Debt monetisation or printing of notes should not be a constraint on government spending today, says Raghuram Rajan, former Governor of RBI. In a post titled "Monetisation: Neither Game Changer nor Catastrophe in Abnormal Times", Rajan says the government should be concerned about protecting the health of the economy and should spend what is needed.
"Obviously, it should try and cut back unneeded spending, and prioritise. It should also worry about getting the fiscal deficit and its debt back in shape over the medium term, and the more it spends now, the harder that will be," he adds.
There are various estimates that India needs anywhere between Rs 8-10 lakh crore to bring the economy back on track. The COVID-19 outbreak and the subsequent lockdown has disrupted businesses and tax revenues. There will be additional money required for healthcare and to support the migrants and poor. The states' budgets are also constrained. The two options available for the government is to borrow more or monetise the debt.
In case of market borrowing, the issue is of appetite. The market won't be able to buy another Rs 5 to Rs 10 lakh of paper. The yields would also skyrocket and would make the cost very high. The debt monetisation where RBI would directly subscribe looks to be the easy way out.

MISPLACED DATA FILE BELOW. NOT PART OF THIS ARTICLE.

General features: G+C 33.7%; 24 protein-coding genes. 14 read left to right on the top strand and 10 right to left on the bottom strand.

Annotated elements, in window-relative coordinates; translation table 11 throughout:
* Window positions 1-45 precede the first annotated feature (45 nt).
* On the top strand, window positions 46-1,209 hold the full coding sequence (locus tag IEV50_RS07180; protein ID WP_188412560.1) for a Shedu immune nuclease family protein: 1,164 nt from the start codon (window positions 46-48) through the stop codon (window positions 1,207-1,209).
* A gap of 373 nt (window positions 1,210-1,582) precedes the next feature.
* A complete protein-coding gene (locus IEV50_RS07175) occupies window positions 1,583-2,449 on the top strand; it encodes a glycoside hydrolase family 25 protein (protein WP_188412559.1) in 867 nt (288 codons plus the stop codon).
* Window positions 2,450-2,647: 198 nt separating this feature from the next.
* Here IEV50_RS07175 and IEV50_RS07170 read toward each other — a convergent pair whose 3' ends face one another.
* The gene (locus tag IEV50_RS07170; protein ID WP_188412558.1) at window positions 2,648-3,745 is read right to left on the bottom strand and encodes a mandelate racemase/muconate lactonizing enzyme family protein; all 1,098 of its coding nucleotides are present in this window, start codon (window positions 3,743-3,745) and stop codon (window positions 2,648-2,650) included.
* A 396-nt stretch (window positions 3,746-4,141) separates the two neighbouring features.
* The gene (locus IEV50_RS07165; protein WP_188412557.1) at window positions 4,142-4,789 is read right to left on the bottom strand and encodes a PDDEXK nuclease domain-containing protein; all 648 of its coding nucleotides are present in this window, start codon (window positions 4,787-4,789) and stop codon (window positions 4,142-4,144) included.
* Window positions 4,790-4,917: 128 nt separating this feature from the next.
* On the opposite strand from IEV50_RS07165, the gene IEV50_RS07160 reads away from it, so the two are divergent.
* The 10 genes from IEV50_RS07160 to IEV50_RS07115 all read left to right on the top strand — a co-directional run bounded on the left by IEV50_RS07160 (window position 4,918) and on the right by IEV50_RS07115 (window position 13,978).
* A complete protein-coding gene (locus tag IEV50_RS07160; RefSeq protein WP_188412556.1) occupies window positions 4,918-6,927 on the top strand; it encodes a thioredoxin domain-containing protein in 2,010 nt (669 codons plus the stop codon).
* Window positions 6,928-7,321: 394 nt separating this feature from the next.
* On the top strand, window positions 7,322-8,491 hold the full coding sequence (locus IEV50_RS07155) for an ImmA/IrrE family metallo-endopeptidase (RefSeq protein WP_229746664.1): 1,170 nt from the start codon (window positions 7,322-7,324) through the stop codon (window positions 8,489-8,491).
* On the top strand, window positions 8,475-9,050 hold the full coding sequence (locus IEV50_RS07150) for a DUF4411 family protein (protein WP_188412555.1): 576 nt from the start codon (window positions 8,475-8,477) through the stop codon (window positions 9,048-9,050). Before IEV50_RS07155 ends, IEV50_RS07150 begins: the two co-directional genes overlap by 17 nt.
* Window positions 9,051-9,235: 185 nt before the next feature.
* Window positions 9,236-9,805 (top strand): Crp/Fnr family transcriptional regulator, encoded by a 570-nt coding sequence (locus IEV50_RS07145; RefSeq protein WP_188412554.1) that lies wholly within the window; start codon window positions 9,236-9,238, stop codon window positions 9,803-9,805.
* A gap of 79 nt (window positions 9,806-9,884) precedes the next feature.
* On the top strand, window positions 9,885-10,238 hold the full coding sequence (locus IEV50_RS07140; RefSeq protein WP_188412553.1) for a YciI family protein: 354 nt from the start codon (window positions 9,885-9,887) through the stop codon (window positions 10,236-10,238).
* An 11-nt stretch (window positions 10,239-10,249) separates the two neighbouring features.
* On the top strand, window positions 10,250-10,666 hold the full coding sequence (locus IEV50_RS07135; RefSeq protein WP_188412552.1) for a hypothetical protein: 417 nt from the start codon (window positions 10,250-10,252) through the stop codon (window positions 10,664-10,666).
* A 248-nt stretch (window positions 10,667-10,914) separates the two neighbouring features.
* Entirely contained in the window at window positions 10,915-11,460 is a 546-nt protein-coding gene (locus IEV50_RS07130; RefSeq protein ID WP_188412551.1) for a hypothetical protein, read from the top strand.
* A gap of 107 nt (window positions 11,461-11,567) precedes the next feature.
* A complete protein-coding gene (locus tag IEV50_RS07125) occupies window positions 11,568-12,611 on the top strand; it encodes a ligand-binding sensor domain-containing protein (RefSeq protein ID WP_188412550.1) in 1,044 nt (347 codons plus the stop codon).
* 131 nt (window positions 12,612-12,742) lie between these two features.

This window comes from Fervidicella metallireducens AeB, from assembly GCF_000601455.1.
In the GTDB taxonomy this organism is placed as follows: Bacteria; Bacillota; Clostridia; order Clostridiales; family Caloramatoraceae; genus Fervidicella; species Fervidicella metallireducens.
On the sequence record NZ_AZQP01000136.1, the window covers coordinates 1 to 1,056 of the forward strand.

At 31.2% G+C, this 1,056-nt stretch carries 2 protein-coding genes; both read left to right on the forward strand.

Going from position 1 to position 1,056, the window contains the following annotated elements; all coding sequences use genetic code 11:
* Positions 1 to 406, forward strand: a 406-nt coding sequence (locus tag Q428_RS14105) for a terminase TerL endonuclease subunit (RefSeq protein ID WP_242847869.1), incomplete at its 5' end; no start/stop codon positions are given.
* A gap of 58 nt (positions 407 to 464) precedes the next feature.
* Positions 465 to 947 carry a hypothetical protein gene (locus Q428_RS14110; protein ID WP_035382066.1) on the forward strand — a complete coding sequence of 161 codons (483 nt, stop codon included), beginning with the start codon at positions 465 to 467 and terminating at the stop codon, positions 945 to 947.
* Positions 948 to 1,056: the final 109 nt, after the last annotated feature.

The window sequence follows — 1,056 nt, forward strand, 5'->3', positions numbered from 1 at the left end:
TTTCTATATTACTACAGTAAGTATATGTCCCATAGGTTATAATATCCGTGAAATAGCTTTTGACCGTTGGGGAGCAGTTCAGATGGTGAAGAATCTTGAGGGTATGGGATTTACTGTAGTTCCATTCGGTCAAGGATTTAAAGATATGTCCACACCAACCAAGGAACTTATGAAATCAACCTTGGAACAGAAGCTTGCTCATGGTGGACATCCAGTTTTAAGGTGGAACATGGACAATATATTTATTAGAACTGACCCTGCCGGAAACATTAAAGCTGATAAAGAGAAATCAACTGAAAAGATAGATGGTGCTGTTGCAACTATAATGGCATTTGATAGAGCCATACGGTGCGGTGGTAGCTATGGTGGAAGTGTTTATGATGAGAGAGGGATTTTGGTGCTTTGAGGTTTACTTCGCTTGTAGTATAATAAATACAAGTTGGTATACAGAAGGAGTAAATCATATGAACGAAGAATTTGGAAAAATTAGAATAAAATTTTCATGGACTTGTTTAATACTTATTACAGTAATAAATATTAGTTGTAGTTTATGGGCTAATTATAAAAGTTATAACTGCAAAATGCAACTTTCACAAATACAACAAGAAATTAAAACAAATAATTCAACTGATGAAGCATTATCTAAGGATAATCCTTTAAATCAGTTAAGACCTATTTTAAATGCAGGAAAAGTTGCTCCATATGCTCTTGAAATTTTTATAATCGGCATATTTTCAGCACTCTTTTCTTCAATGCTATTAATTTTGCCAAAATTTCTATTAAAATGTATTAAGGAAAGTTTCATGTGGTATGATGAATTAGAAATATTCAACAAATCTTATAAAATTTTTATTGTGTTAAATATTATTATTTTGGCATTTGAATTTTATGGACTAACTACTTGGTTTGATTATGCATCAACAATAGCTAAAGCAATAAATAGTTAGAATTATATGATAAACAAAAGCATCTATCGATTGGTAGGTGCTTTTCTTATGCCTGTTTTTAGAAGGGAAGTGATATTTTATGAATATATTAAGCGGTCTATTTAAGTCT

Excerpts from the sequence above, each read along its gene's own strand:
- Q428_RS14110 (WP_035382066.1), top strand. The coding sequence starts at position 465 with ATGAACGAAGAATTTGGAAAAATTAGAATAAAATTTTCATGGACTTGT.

What prompted Rajan to write a primer was the questions around debt monetisation. Rajan says there is a lot of concern in some quarters about central banks printing money to finance large budget deficits. And in other quarters there is concern that central banks are doing too little of it. Some worry that central banks are lending directly to the government. Others are assuaged when central banks buy government debt in the secondary market but not directly.
"There is no alchemy here, unlike the views of some - so called monetisation is neither a game changer in stressed times nor a catastrophe," says Rajan while adding, "It helps a little at the margin, but does not solve the government's fiscal problems nor does it lead to runaway inflation. If used in the wrong way, it could however be problematic," says the former RBI Governor.
The celebrated economist, who rightly predicted the global financial crisis of 2008, make a point that the government's inability to finance itself or fears of monetisation should not be a constraint. Monetisation will neither be a game-changer nor a catastrophe, if done in a measured way. "In fact, India is already doing it! However, the caveat - it should be measured - is key," says Rajan.